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Newspaper Page Text
only four pitchers defeated their
opponents without giving a hit.
Of the quartet one was a vet
eran of 11 years, two were re
cruits and the fourth had been
playing big time just long enough
for the pin feathers to begin
Three of the "no hit" games
were played in the American
League and one in the older or
ganization. Theveteran pitcher was George
Mullen, who, for the first time
since he joined Detroit, pitched a
no-hit game July 4 against St.
Louis. Six men reached first, five
walking and one on an error. De
troit won, 7-0.
On August 20 Carl Cashion of
the Washington club pitched a
six'ihning no-hit game against
iClevelartd, winning 2-0.
Earl Hamilton, the sensational
young left-hander of the St. Louis
.BroWns, held Detroit hitless, his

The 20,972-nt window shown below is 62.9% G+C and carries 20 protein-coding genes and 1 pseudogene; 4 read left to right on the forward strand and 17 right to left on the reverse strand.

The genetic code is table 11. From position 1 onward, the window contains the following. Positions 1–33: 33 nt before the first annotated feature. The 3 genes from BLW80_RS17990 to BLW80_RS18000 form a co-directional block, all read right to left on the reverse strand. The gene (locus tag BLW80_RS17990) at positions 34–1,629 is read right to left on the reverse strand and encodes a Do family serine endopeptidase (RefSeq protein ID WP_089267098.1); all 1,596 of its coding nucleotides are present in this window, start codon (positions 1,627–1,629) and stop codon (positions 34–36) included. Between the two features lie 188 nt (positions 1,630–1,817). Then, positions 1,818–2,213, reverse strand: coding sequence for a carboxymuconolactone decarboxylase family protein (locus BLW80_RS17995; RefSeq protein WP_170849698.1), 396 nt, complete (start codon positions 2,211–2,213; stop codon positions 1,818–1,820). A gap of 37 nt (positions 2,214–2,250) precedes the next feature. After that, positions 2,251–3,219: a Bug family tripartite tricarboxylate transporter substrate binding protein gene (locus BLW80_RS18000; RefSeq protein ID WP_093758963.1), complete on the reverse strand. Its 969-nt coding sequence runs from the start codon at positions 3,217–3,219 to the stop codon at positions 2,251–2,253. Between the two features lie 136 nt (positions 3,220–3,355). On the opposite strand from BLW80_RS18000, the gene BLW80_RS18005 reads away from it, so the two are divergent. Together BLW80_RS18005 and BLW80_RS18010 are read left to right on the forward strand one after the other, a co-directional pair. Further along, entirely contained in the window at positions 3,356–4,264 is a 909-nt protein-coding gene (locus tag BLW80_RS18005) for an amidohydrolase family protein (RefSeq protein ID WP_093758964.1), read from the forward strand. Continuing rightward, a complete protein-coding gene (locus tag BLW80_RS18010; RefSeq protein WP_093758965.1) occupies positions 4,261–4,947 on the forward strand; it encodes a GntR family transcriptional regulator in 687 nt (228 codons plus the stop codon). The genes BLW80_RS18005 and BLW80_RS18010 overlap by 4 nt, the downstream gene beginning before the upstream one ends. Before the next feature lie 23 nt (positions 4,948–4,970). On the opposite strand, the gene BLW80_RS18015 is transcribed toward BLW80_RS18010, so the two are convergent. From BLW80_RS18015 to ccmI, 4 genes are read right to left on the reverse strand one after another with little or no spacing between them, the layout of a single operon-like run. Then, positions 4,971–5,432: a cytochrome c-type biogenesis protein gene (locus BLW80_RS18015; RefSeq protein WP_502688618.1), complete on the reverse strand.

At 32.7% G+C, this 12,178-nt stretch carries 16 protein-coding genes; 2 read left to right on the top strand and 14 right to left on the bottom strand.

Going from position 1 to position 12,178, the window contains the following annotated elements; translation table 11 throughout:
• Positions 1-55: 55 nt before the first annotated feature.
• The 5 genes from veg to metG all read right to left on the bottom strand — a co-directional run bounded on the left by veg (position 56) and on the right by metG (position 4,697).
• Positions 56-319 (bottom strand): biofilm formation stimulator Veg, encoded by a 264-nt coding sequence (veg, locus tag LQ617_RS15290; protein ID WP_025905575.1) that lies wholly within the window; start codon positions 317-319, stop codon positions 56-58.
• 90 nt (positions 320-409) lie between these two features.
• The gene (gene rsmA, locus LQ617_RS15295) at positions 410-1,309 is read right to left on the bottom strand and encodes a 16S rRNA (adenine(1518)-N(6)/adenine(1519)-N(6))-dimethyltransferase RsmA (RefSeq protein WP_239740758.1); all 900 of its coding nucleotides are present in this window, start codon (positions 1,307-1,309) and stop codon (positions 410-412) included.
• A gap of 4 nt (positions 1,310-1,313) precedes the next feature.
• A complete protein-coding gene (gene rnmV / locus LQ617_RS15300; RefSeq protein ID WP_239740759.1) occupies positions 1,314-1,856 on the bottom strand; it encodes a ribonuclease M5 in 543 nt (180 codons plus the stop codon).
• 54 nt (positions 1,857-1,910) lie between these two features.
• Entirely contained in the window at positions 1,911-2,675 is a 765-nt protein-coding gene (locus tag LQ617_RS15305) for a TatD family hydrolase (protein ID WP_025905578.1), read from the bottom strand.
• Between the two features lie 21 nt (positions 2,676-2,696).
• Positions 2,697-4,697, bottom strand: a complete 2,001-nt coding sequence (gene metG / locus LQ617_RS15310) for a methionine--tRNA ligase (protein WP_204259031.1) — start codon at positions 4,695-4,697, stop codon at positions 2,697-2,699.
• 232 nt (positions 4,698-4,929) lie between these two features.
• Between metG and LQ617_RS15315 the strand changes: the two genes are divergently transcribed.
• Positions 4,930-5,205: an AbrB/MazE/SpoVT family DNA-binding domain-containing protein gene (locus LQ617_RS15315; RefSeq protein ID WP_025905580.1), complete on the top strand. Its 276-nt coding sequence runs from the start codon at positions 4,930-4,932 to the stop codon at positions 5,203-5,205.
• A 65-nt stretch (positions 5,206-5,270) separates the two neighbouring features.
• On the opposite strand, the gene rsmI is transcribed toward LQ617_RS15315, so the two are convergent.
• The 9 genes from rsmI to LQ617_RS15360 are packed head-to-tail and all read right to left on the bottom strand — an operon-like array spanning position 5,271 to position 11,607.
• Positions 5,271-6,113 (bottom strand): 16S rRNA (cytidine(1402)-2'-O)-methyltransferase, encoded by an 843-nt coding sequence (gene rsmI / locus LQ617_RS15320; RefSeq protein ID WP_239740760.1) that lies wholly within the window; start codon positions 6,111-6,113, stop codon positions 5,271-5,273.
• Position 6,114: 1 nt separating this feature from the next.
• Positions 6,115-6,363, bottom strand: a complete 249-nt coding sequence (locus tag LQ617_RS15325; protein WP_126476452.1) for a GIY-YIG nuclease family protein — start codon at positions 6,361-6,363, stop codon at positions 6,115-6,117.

team winning 5-L
Jeff Tesreau pitched the only
no-hit game in the National,
against that slugging crew, the
Phillies, September 6, the Giants
BEHIND AND BEFORE
The patience of the sergeant
major was well night exhausted.
The recruits in the riding school
were hopeless. It seemed s if
none of them had ever had any
previous acquaintance with a
horse. One of the recruits seemed,
if possible, worse than the rest.
He had a persistent habit of turn
ing his head round to have a look
at the rear of his fiery steed. The
sergeant major had already re
monstrated with him, but to no
"Look here, my son !" he roar
ed. "Have you never seen a
horse's tail before?"
"No, sir," came the smart and
prompt reply. "I have always
seen it behind!"
"Captain," said the pilot, anx
iously, "I fear the vessel is
ashore." "Humph !" ejaculated
the captain, as the steamer's nose
went farther into the mud, "your
fears seem to be like the vessel